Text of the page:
Pictured above is the new sensor out assembly mounted into my 3D printer.  The red arrows indicate where the 1032 bolts are mounted that hold the sensor along with the rollers that guide the "X" axis rail on the left side of the machine.  This rail moves up and down for the "Z" axis on the printer.

In this photo you can clearly see the new sensor mounted at the back of the machine with a white arrow pointing to it.  The red arrow is pointing to the stepper motor for the "X" axis that the new sensor assembly needed to clear to be mounted properly.  The green arrow is pointing to the upper 10-32 bolt that holds the new filament sensor assembly in place on the machine.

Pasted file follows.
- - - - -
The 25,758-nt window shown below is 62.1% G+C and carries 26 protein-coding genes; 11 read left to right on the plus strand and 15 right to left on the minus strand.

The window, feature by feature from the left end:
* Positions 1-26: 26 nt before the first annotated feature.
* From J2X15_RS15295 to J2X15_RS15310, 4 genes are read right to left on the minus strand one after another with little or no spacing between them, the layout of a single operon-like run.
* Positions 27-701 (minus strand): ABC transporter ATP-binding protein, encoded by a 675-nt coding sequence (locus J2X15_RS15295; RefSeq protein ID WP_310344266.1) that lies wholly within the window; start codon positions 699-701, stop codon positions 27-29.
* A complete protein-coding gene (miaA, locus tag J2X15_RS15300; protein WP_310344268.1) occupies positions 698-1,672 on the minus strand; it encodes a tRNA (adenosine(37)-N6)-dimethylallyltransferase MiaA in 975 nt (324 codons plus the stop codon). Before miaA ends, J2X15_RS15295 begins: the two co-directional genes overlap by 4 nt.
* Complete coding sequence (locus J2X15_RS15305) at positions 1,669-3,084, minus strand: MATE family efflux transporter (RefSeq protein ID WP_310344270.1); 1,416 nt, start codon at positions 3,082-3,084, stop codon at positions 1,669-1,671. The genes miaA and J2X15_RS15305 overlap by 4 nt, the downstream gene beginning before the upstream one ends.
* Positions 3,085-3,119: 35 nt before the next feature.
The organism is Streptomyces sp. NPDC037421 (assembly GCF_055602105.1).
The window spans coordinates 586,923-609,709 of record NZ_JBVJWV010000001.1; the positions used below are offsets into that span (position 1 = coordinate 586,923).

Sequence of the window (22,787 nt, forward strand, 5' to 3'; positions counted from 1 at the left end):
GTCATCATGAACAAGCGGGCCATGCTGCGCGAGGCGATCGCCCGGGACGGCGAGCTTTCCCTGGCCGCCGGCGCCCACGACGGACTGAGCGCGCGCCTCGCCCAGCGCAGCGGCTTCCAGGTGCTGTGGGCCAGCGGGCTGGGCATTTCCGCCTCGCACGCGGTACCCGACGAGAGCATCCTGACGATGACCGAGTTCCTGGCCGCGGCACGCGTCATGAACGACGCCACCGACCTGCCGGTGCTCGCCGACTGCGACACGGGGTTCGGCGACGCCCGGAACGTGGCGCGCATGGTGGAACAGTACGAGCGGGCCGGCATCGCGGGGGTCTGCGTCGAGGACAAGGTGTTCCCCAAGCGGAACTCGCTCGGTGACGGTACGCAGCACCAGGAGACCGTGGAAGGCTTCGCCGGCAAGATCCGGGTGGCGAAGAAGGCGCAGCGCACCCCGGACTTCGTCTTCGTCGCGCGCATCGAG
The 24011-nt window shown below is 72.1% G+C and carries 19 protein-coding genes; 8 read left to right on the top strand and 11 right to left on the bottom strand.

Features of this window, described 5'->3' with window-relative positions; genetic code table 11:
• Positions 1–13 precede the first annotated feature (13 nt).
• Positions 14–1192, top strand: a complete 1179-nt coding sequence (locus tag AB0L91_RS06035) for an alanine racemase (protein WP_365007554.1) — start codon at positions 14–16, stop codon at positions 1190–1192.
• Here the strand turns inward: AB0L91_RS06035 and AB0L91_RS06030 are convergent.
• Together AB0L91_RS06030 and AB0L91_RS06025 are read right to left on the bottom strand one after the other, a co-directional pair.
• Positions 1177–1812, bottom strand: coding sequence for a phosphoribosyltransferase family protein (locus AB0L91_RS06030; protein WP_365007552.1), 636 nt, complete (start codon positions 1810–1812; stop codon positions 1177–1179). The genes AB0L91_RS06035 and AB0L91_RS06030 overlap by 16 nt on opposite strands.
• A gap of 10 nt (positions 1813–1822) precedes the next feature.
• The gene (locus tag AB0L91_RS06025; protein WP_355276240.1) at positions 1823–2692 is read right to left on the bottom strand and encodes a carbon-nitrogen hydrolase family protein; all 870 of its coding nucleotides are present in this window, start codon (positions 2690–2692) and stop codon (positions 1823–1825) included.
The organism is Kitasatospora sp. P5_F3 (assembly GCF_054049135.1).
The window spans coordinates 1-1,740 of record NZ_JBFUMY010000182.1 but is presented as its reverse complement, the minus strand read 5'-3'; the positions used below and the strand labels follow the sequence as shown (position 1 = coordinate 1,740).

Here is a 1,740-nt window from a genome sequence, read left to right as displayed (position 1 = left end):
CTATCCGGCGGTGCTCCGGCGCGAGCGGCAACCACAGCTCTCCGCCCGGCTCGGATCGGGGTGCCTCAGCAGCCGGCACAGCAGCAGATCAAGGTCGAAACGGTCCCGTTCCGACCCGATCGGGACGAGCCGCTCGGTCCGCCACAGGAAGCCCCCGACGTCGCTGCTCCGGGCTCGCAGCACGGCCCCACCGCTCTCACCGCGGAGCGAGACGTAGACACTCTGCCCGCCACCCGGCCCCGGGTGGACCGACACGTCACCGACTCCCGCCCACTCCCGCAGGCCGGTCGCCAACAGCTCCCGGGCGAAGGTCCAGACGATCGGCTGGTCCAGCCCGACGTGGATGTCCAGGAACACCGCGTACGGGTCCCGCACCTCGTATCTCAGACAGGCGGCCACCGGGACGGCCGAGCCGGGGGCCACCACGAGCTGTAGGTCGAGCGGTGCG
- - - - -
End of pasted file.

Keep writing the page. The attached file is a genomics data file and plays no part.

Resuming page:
This new setup will be a big plus to my 3D printing as I will not have to keep fussing with the filament out sensor every ten minutes to make sure that is still in position where it needs to be.  With this new mount it is securely fastened with lock nuts and does not interfere with anything else on the machine while it is running. A big improvement in my book.  

Just one more thing that the people at Creality hopefully will take notice of and put on future machines that they produce. "Hey Creality! If you do make this change please let me know. I can  always use another 15 minutes of fame."  At least it will make my day anyway.

Friday, September 7, 2018

Fusion Drive Spaceship Carrying Case Is Completed.....Pt. 4